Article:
In order to be a successful goat farmer, there are basics you must consider or know before you start a goat farm. These include but not limited to the following:
Location: The most important consideration you must first make is location. Common goats generally survive in warm areas that are well drained. Apart from temperature, space is necessary. Goats live in groups, so individual pens are not effective. A large field is needed if you want your animals to roam freely. Freely roaming goats usually have better resistance to sickness and infection. The best locations for a goat farm are those that are far from towns because urban pollution is dangerous to animal health. Goats are known to eat a lot of grass on a daily basis. So make sure their food source is highly accessible and not too far from the rearing area.
Land requirement: Goats can be reared intensively on small acreage by using supplemental feed. If using an extensive system, 2 to 10 goats per acre is a rough guide depending on the supply of grass and brush. Goats are top down grazers and will select from weeds, leaves and grasses to meet their own requirements. They can also help to improve marginal areas encouraging re-establishment of grassy species so providing low-cost environmental management.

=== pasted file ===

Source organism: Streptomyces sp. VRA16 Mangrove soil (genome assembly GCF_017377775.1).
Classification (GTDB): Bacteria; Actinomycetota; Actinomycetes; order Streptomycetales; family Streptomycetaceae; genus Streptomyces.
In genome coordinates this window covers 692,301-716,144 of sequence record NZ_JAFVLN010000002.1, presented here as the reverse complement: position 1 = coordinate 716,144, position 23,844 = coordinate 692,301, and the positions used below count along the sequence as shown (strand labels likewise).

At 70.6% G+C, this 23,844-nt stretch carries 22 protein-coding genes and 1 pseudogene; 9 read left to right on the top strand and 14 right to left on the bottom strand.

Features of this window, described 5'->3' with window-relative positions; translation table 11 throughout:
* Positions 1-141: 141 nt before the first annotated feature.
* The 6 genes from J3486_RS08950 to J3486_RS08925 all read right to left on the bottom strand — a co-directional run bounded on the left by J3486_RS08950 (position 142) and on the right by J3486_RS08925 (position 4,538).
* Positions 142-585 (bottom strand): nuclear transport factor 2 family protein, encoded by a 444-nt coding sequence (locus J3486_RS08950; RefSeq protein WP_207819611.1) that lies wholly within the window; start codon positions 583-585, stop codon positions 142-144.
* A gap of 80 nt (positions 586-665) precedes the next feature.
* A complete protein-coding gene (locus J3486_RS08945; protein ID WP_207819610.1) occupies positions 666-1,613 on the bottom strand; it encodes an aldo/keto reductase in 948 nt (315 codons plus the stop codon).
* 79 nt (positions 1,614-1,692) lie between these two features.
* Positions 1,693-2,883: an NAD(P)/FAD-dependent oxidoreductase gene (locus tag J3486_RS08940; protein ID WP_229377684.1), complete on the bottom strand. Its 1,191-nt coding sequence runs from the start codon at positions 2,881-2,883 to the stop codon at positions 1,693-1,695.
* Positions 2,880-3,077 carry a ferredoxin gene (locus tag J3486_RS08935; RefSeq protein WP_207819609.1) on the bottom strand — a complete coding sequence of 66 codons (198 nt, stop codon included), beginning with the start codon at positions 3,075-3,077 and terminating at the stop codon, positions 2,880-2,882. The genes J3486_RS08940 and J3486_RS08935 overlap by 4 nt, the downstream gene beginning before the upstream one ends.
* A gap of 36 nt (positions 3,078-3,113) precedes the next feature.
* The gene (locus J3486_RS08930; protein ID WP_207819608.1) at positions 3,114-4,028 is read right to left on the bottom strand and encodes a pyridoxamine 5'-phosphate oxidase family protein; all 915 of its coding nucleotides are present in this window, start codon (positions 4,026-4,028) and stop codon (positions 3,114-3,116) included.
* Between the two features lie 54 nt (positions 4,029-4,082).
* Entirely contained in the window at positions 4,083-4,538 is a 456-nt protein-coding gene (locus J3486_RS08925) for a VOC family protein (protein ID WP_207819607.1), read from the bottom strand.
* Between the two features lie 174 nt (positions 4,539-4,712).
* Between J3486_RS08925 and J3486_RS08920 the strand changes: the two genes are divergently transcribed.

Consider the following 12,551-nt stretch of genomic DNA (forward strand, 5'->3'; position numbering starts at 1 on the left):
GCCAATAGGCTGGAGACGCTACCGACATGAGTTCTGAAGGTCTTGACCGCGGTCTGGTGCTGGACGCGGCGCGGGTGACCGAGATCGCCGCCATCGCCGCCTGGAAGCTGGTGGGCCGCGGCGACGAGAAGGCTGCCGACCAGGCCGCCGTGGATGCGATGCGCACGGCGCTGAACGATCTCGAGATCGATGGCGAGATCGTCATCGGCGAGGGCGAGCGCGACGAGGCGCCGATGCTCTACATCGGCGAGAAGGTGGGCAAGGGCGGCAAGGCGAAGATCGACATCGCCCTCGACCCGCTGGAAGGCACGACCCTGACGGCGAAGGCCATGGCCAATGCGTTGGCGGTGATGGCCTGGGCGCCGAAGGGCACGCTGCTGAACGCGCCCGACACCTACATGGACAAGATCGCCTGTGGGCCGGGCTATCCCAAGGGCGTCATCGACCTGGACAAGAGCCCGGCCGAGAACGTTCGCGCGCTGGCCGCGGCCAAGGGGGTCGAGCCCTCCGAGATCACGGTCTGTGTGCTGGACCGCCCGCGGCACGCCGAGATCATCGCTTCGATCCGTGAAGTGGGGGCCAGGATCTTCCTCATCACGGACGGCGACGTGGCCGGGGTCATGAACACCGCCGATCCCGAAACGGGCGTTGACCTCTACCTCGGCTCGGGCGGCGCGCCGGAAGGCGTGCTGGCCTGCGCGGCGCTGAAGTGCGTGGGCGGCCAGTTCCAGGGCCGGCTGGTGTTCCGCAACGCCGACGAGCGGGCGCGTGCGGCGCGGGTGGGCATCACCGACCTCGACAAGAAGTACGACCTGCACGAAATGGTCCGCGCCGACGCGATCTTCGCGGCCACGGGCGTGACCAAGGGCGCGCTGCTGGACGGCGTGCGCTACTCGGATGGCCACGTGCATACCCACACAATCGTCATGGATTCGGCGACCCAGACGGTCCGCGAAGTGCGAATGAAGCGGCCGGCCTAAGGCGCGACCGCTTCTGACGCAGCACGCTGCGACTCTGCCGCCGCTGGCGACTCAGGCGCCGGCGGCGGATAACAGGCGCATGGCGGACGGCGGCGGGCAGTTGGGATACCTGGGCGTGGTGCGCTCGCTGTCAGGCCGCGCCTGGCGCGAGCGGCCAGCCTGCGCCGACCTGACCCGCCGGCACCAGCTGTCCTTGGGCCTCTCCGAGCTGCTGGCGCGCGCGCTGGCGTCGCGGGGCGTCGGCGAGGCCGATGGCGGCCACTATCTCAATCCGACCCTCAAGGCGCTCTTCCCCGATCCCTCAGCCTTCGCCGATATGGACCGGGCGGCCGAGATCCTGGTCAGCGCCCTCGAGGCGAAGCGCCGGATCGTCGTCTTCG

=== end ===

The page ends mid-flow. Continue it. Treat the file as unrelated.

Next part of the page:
The type of goat breed: The type of goat breed is the next important thing to consider when you start keeping goats. Depending on your purpose, there are breeds that produce more milk while there are also those that grow quickly. You can farm both types of breeds and you will be harvesting both meat and milk. Different breeds also require different levels of care. Make your research and consult an expert so he can help you decide what will be best for your farm.
Access to a veterinarian is another important thing to consider. When starting a goat farm, you expect many of your animals to contract diseases. A veterinarian can help you in disease control and management to avoid losses. Vets can also help you diagnose diseases or recommend vitamins and supplements to keep your animals in good health especially during stressful situations such as weaning.
Health: You must keep your goats healthy and strong. Build a big barn because goats live in groups. They must also be allowed to roam, run around and have fun. If the goats are bred well, they become rarely sick and they usually produce better milk and meat. Keeping them healthy by making them happy is not a hard task. Goats are very picky with food. They don’t eat dried or soiled grass. Make sure you have enough clean, fresh grass for them so they don’t go hungry.
Housing: With a well-designed barn or shed and good management, you are sure to reap all the profit you want from goat farming.